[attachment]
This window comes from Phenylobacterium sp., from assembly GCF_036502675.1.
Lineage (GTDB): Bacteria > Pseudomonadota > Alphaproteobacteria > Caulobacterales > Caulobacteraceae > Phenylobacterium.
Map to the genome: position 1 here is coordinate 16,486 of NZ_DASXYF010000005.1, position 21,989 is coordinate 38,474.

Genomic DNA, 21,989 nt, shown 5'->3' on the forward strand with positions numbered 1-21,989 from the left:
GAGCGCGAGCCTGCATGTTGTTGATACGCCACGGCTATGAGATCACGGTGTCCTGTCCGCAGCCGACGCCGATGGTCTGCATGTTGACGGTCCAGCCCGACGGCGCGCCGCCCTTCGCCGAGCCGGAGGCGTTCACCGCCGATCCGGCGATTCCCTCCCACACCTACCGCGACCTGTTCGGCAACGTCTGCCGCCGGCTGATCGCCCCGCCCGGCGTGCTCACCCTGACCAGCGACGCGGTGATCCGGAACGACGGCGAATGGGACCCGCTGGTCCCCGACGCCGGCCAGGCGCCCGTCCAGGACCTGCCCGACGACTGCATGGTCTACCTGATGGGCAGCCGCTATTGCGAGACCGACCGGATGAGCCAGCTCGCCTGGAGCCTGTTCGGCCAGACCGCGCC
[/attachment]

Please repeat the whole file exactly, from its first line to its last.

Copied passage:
This window comes from Phenylobacterium sp., from assembly GCF_036502675.1.
Lineage (GTDB): Bacteria > Pseudomonadota > Alphaproteobacteria > Caulobacterales > Caulobacteraceae > Phenylobacterium.
Map to the genome: position 1 here is coordinate 16,486 of NZ_DASXYF010000005.1, position 21,989 is coordinate 38,474.

Genomic DNA, 21,989 nt, shown 5'->3' on the forward strand with positions numbered 1-21,989 from the left:
GAGCGCGAGCCTGCATGTTGTTGATACGCCACGGCTATGAGATCACGGTGTCCTGTCCGCAGCCGACGCCGATGGTCTGCATGTTGACGGTCCAGCCCGACGGCGCGCCGCCCTTCGCCGAGCCGGAGGCGTTCACCGCCGATCCGGCGATTCCCTCCCACACCTACCGCGACCTGTTCGGCAACGTCTGCCGCCGGCTGATCGCCCCGCCCGGCGTGCTCACCCTGACCAGCGACGCGGTGATCCGGAACGACGGCGAATGGGACCCGCTGGTCCCCGACGCCGGCCAGGCGCCCGTCCAGGACCTGCCCGACGACTGCATGGTCTACCTGATGGGCAGCCGCTATTGCGAGACCGACCGGATGAGCCAGCTCGCCTGGAGCCTGTTCGGCCAGACCGCGCC